No, I don't really want them to try this because I want to see this come to a conclusion at some point based on the facts and not the drama, and I don't think they're stupid enough to do it. But, it's something to fantasize about. The Pubs haven't made that enormous a political blunder in at least a decade.



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zulchzulu Donating Member (1000+ posts) Send PM | Profile | Ignore Wed Jul-20-05 10:44 PM
Response to Original message
14. Whoops...looks like the shoe that dropped that we need
The truth always prevails.

In this case, how utterly stupid on the Bush Administration's part. They thought they could be so secretive and leak-proof that no one and nothing could stop them.

Guess what...
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mzteris Donating Member (1000+ posts) Send PM | Profile | Ignore Wed Jul-20-05 10:47 PM
Response to Reply #14
16. arrogance
will be their undoing.
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dave502d Donating Member (1000+ posts) Send PM | Profile | Ignore Wed Jul-20-05 10:53 PM
Response to Original message
20. Love to see Cheney in jail.n/t
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AuntiBush Donating Member (1000+ posts) Send PM | Profile | Ignore Wed Jul-20-05 10:54 PM
Response to Original message
21. Those Words Give Hope
"the prosecutor's secret evidence firmly believe he is pursuing a very serious crime, and they have done everything they can to help him get an indictment..."

It's all that's left... hope w/Grand Jury.
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understandinglife Donating Member (1000+ posts) Send PM | Profile | Ignore Wed Jul-20-05 11:08 PM
Response to Original message
24. Some additional perspective provided by L O'Donnell. Here's a ...
.... current DU thread on the topic:

http://www.democraticunderground.com/discuss/duboard.ph...

and the original Huffington Post link:

http://www.huffingtonpost.com/theblog/archive/lawrence-...

The judges have known for several months how serious the national security breach(es), crime(s) Mr Fitzgerald has presented to them.




Peace.

www.missionnotaccomplished.us - How ever long it takes, the day must come when tens of millions of caring individuals peacefully but persistently defy the dictator, deny the corporatists their cash flow, and halt the evil being done in Iraq and in all the other places the Bu$h neoconster regime is destroying civilization and the environment in the name of "America."
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Goblyn Donating Member (36 posts) Send PM | Profile | Ignore Wed Jul-20-05 11:21 PM
Response to Reply #24
28. Why is this White House transcript missing?
<http://www.democraticunderground.com/discuss/duboard.ph... >

You can read the briefing (press gaggle?) on a link provded in the baove thread.

BUt it appears to be Ari talking about wilson forged documents etc..

Now missing from whitehouse archive..

similar to the list of BUsh's "coalition of the willing" troop numbers and countries that disappeared as well.
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understandinglife Donating Member (1000+ posts) Send PM | Profile | Ignore Wed Jul-20-05 11:27 PM
Response to Reply #28
29. Good question. Don't have the answer. But, welcome to DU, Goblyn!!
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hang a left Donating Member (1000+ posts) Send PM | Profile | Ignore Wed Jul-20-05 11:50 PM
Response to Reply #28
32. It was disappeared a while back.....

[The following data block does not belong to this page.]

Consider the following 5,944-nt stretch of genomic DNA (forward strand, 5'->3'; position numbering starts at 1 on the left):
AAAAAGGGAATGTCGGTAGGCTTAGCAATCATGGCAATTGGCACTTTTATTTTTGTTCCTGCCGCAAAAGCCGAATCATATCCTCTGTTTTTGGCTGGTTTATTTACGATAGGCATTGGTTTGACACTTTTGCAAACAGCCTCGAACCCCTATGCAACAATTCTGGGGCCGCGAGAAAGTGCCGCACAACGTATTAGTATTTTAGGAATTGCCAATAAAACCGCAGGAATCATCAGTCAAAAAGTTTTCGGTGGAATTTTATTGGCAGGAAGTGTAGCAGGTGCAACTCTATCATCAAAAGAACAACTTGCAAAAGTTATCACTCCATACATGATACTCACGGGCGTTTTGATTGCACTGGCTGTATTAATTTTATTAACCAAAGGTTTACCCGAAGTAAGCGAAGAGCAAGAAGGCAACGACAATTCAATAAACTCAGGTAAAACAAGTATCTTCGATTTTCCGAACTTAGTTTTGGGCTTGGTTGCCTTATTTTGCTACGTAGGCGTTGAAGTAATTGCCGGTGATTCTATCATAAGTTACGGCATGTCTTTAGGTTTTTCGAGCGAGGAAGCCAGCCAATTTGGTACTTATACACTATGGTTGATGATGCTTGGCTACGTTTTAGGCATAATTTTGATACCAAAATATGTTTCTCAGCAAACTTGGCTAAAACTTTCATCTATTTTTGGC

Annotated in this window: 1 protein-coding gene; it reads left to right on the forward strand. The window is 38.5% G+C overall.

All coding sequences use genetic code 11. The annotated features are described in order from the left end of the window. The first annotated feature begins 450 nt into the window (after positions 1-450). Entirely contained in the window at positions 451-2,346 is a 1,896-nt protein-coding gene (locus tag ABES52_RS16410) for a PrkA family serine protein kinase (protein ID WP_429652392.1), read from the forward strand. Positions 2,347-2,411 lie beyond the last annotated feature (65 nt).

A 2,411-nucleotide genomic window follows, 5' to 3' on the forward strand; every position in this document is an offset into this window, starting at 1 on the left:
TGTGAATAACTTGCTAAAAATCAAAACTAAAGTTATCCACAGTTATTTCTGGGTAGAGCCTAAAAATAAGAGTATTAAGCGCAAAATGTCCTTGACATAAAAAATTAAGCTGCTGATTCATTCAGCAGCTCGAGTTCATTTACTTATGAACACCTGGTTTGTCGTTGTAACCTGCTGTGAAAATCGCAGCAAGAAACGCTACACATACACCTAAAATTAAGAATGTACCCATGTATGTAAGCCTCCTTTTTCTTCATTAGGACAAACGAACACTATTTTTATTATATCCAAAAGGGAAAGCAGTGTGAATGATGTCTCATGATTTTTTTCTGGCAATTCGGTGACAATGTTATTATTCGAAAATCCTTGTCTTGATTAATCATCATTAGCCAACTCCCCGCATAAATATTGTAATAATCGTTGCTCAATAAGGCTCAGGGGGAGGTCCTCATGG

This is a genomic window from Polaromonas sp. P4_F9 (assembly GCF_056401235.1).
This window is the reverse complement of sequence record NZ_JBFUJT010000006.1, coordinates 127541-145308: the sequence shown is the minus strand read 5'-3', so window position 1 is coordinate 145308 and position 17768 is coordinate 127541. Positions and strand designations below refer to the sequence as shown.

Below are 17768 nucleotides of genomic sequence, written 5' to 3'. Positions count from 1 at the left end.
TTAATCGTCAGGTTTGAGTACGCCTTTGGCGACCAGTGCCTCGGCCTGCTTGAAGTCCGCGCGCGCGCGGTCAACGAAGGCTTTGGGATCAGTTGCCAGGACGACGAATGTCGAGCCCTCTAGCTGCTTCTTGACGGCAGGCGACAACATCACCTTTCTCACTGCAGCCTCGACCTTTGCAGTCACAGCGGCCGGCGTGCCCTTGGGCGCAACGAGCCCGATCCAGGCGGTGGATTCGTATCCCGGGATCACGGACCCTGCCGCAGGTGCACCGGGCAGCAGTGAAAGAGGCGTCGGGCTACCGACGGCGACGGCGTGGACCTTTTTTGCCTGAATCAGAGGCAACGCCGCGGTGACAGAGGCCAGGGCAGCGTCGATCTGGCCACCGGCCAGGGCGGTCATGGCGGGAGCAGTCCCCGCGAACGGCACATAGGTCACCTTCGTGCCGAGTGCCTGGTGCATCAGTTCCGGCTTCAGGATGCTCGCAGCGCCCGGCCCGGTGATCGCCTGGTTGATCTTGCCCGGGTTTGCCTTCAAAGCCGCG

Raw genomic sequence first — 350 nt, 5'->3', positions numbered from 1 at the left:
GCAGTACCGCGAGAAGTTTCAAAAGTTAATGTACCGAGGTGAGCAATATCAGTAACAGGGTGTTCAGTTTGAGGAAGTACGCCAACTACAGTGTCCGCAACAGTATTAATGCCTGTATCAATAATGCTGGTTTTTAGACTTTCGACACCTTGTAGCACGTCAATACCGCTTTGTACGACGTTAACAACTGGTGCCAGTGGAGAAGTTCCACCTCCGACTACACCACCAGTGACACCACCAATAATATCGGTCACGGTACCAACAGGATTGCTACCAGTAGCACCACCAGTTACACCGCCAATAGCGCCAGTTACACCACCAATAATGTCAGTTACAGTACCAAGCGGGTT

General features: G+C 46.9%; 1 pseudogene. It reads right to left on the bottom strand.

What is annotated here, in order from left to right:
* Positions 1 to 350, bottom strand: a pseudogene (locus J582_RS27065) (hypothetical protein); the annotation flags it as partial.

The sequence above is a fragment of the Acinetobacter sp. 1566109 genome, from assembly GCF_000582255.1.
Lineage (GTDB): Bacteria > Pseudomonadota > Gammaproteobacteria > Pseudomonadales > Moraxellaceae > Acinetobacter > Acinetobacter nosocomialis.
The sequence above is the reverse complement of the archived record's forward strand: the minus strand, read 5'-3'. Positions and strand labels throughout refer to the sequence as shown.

I remember over a year ago some DUers had it saved on their hard drive and were trying to get it to Fitzgerald.
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Justice Donating Member (1000+ posts) Send PM | Profile | Ignore Wed Jul-20-05 11:19 PM
Response to Original message
26. The Eight Page Reference in this Article is Not Accurate -


The eight pages are not eight pages of information that Fitzgerald gave to the Judge. The eight pages are pages from the Judge's concurring opinion in the case. Big difference.

I've read that Fitzgerald provided the judges with BINDERS full of classified information to make their analysis. It was from these BINDERS that the concurring judge did his analysis and wrote the opinion.

Very very important distinction - eight pages of the decision - many many more pages of evidence that Fitzgerald provided.

O'Donnell article gets it right - Judge Tatel wrote a 41 page decision - 8 pages are redacted - in those 8 pages Tatel discusses the materials Fitzgerald presented.


I must say some reporters are hacks. They keep getting the facts wrong - I swear just to create controversy.



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Goblyn Donating Member (36 posts) Send PM | Profile | Ignore Wed Jul-20-05 11:28 PM
Response to Reply #26
30. thank you for the welcome
And thank you DU for saving me from pulling out my hair on daily.
heh

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mzteris Donating Member (1000+ posts) Send PM | Profile | Ignore Thu Jul-21-05 12:49 PM
Response to Reply #26
45. I'm not sure I agree
- though I admit the stories are a bit contradictory from what I've read - and I did go in search of many more sources (which, you're right, I should have done prior to posting.)

The thing is - quite a number of people are saying the "eight pages" ARE part of the evidence that Fitzgerald submitted and that Tatel then included those eight pages in his opinion - which he had redacted because of the "secret nature" of those pages.

Did you know that Cooper/Miller & atty's - also were not allowed to see the "eight pages"? Hmmmmmmmmmm - maybe that Patriot Act is going to bite bushco in the butt after all. That would be poetic justice.
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Skidmore Donating Member (1000+ posts) Send PM | Profile | Ignore Thu Jul-21-05 09:23 AM
Response to Original message
37. I wonder how they line up with the redacted pages
that * Inc. turned over to the 911 Commission regarding the Saudis. I think this stuff is the flip side of the coin. No yellow cake, no Osama, and no idea who those hijackers really were. And now the Saudi ambassador, Bandar Bush, suddenly resigns? There is a whole pile of stink under all this.